Credit: World Health Organization
Savannah-based midwifery expert speaks at World Health Organization summit in Switzerland
LISTEN: Dr. Miriam Rittmeyer of Savannah was invited to the WHO's headquarters in Switzerland to present on her nonprofit's efforts to combat maternal mortality in Central America. GPB's Benjamin Payne reports.
A Savannah-based expert on maternal health addressed the World Health Organization in Switzerland on Saturday, sharing insights from a midwife education program that she helped develop in her native Guatemala.
Dr. Miriam Rittmeyer, who leads the international nonprofit Phalarope, presented at the “World Polio Day 2022 and Beyond” symposium, a two-day event in Geneva hosted by the WHO and Rotary International.
Rittmeyer spoke about Phalarope's Manchichi Program, which provides medical training to indigenous midwives in Guatemala and Panama in an effort to reduce pregnancy-related deaths in rural communities.
“We invest directly in training the local people, while acknowledging the previous work these midwives have done for generations,” Rittmeyer said at the summit.
Through the 12-month training, Rittmeyer said, midwives learn how to operate medical equipment and conduct prenatal care visits and physical exams, which can help them identify and refer high-risk pregnancies to doctors for treatment.
In addition, midwives are taught how to educate mothers themselves on unhealthy behaviors to avoid, such as alcohol consumption and smoking.
“We also teach these midwives how to assess fetal growth and position, as well as proper labor and delivery practices, which includes instrument disinfection,” Rittmeyer said. “Finally, we teach the midwives to [identify] signs of infection or conditions in both the infant and the mother during the postpartum period.”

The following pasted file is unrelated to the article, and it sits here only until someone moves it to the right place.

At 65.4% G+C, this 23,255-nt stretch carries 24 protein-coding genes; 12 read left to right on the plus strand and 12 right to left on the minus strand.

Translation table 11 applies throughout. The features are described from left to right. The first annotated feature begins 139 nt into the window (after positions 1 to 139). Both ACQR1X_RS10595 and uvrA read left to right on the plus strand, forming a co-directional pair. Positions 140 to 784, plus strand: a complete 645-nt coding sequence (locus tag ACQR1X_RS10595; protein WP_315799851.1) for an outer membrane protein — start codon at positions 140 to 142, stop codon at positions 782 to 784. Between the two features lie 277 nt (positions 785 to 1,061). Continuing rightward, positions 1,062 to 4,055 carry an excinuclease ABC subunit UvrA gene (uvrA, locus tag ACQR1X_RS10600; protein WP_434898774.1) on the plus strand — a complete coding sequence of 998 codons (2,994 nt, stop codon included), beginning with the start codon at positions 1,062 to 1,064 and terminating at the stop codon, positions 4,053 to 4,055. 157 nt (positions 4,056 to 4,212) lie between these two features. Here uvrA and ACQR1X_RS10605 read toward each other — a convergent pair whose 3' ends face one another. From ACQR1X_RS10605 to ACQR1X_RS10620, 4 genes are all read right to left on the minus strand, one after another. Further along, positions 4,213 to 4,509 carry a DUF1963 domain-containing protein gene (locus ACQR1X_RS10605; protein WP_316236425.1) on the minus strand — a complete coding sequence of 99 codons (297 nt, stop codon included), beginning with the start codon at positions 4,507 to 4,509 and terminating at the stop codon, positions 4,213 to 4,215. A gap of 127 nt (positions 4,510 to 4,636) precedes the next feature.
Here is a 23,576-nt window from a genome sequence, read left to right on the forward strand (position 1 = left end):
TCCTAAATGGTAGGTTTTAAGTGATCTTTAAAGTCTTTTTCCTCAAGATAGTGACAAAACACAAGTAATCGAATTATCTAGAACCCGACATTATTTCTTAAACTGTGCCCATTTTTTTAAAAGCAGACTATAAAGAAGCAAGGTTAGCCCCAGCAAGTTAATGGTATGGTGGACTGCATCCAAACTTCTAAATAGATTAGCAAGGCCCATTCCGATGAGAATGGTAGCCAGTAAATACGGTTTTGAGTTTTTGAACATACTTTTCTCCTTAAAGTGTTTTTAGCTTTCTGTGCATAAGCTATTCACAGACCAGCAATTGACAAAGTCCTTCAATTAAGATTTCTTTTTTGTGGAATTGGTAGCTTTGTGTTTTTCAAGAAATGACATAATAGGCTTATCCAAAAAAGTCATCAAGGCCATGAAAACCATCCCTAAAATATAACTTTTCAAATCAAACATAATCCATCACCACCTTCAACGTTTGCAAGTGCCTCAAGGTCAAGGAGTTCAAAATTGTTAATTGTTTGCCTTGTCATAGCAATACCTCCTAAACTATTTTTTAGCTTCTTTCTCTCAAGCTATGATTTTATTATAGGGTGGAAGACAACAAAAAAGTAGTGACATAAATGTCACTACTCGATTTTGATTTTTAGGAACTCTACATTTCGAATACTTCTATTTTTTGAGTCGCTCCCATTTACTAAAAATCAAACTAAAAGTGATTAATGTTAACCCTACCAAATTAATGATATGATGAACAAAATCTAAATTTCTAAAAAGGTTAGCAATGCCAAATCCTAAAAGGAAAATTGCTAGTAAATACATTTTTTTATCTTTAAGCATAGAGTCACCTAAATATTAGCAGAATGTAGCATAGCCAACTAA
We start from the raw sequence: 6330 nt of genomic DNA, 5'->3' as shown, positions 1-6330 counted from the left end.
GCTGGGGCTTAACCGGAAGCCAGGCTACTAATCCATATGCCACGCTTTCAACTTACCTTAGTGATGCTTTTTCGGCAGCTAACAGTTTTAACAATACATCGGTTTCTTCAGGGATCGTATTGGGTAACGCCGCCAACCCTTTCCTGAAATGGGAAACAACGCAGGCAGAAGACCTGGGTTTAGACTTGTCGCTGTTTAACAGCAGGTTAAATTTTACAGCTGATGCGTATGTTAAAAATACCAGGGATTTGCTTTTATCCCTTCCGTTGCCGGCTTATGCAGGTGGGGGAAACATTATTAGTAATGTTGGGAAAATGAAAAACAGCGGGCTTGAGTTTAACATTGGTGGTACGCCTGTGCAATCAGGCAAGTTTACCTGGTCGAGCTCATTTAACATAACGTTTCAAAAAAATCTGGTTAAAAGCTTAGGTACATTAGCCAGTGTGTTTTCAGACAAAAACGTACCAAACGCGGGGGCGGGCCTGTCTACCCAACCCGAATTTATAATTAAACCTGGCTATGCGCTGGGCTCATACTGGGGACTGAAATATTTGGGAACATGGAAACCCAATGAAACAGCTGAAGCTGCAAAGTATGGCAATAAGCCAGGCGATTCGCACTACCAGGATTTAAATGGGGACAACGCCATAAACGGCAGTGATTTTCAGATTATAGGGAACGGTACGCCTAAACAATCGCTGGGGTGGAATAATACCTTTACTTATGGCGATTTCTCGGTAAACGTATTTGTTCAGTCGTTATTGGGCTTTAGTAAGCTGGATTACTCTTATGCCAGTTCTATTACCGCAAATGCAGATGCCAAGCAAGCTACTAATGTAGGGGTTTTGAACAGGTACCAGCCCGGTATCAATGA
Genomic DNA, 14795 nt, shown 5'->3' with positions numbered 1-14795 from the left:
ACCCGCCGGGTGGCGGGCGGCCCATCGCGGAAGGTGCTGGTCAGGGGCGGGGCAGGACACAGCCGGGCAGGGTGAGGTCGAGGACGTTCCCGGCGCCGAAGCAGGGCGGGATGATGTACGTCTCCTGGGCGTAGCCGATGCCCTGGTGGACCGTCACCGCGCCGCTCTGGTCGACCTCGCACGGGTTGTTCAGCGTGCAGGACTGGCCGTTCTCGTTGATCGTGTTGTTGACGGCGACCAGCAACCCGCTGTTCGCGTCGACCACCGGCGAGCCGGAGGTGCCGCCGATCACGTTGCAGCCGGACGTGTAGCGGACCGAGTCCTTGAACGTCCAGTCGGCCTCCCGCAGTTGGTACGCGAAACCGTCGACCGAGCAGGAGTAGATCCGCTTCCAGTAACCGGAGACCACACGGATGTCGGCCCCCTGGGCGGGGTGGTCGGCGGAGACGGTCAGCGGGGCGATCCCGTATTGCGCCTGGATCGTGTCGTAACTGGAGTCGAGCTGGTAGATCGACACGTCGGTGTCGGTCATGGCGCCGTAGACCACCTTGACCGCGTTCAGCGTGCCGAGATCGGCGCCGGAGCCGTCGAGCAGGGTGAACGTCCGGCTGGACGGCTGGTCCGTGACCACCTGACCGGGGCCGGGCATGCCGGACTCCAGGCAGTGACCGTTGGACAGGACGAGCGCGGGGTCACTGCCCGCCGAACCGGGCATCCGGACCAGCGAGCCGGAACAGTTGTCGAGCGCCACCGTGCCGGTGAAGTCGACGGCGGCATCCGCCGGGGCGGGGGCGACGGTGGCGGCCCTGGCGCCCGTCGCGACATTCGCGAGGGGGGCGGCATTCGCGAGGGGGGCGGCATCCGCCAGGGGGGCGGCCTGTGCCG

It's not just the curriculum itself that has helped the Manchichi program expand to several indigenous communities in Panama — where it's being evaluated by the country's health ministry as a pilot program for all of Panama — but also the way in which that material has been taught.
“A key feature of the program is our culturally sensitive approach that is adapted to the local culture and language,” Rittmeyer said. “This increases patient adherence to treatment and the overall acceptance of the program.”
This culturally sensitive approach means respecting and incorporating long-held indigenous customs; for example, Rittmeyer said, many communities practice a tradition in which, after a mother gives birth, the placenta is burned to ashes and spread across the soil as a symbolic expression of fertility.
“As a fellow Central American myself, I appreciate the project's nature to be as inclusive as possible for our indigenous populations and to be culturally sensitive,” said summit moderator Dr. Nyreese Castro-Espadas after Rittmeyer's presentation. “It's something that is lacking quite a bit in our traditional health care system.”
By raising the standard of maternal health care among the most vulnerable of women, Rittmeyer told GPB News that she hopes her organization's work can inspire similar efforts elsewhere, including in Georgia — which ranks among the highest states for pregnancy-related deaths.
“We need to think about these programs as very important interventions,” Rittmeyer said. “In the U.S., there is access up to a level for certain women. But still, there is a lot of things to be done.”